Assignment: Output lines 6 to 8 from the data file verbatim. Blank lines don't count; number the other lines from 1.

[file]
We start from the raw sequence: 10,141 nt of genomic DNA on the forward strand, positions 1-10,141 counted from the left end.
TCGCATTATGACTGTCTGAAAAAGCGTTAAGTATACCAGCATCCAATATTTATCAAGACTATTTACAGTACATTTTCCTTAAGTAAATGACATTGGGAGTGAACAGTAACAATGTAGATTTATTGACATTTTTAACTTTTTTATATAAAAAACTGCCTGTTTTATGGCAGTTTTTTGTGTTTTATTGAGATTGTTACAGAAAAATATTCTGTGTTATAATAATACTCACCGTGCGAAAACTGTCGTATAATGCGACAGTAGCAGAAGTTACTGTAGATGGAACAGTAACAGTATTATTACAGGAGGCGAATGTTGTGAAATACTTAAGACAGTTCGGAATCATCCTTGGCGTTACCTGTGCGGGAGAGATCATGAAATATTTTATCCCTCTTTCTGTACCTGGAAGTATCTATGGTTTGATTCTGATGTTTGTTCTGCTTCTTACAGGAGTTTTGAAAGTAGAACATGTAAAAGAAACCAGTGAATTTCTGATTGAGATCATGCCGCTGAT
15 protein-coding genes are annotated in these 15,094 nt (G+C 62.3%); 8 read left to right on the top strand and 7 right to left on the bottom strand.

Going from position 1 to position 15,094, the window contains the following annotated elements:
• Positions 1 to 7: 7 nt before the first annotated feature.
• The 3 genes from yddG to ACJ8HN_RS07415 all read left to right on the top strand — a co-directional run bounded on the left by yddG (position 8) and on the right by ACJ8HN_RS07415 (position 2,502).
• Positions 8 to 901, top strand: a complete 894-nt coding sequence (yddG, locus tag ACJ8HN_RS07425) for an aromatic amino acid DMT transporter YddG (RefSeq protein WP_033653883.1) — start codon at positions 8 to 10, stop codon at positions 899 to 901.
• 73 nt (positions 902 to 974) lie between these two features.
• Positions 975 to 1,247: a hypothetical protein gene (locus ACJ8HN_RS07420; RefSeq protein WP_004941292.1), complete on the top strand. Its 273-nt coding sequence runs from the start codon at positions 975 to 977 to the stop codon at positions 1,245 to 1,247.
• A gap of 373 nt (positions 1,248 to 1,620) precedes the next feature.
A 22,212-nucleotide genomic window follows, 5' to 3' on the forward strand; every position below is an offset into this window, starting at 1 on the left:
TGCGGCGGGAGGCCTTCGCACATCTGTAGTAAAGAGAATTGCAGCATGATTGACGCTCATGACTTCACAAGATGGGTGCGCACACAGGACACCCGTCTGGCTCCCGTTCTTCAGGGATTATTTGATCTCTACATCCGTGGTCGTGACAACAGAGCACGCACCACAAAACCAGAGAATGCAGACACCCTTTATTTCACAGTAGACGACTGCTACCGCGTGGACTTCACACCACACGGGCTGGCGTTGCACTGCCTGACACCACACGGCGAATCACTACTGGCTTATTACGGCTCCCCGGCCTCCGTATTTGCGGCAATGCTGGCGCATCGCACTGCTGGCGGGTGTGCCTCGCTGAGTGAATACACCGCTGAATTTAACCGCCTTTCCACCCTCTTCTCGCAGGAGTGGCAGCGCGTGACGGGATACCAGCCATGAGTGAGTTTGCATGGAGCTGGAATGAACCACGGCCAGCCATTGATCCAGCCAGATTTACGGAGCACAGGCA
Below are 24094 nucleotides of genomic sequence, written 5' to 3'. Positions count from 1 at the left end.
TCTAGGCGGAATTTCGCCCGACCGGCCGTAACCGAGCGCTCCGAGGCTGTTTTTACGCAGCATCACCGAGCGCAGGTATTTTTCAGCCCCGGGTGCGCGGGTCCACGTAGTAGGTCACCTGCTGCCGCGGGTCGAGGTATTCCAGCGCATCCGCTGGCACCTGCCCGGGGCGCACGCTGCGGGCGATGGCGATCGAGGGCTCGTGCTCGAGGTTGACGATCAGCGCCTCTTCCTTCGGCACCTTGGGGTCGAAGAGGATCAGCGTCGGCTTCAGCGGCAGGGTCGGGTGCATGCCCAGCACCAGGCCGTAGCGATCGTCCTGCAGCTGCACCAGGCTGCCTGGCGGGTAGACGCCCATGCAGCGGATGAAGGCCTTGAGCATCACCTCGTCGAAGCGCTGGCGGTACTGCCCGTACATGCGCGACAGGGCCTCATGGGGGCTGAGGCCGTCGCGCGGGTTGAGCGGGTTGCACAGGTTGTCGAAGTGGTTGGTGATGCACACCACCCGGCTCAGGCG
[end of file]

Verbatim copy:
• The 3 genes from yddG to ACJ8HN_RS07415 all read left to right on the top strand — a co-directional run bounded on the left by yddG (position 8) and on the right by ACJ8HN_RS07415 (position 2,502).
• Positions 8 to 901, top strand: a complete 894-nt coding sequence (yddG, locus tag ACJ8HN_RS07425) for an aromatic amino acid DMT transporter YddG (RefSeq protein WP_033653883.1) — start codon at positions 8 to 10, stop codon at positions 899 to 901.
• 73 nt (positions 902 to 974) lie between these two features.